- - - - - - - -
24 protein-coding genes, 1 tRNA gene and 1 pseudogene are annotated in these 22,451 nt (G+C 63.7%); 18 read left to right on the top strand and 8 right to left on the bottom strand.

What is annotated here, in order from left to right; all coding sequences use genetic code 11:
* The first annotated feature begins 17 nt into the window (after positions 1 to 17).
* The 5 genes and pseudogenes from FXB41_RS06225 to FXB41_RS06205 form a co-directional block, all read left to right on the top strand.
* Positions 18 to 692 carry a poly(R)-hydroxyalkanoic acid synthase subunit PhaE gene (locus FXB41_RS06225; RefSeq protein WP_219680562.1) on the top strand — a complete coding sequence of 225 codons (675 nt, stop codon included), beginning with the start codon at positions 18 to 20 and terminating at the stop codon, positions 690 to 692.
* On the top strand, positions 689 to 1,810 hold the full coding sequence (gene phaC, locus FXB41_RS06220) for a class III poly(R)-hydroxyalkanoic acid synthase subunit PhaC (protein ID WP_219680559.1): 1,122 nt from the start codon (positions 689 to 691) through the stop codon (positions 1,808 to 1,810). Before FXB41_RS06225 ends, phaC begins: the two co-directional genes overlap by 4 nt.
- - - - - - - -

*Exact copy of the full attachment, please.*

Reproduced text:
24 protein-coding genes, 1 tRNA gene and 1 pseudogene are annotated in these 22,451 nt (G+C 63.7%); 18 read left to right on the top strand and 8 right to left on the bottom strand.

What is annotated here, in order from left to right; all coding sequences use genetic code 11:
* The first annotated feature begins 17 nt into the window (after positions 1 to 17).
* The 5 genes and pseudogenes from FXB41_RS06225 to FXB41_RS06205 form a co-directional block, all read left to right on the top strand.
* Positions 18 to 692 carry a poly(R)-hydroxyalkanoic acid synthase subunit PhaE gene (locus FXB41_RS06225; RefSeq protein WP_219680562.1) on the top strand — a complete coding sequence of 225 codons (675 nt, stop codon included), beginning with the start codon at positions 18 to 20 and terminating at the stop codon, positions 690 to 692.
* On the top strand, positions 689 to 1,810 hold the full coding sequence (gene phaC, locus FXB41_RS06220) for a class III poly(R)-hydroxyalkanoic acid synthase subunit PhaC (protein ID WP_219680559.1): 1,122 nt from the start codon (positions 689 to 691) through the stop codon (positions 1,808 to 1,810). Before FXB41_RS06225 ends, phaC begins: the two co-directional genes overlap by 4 nt.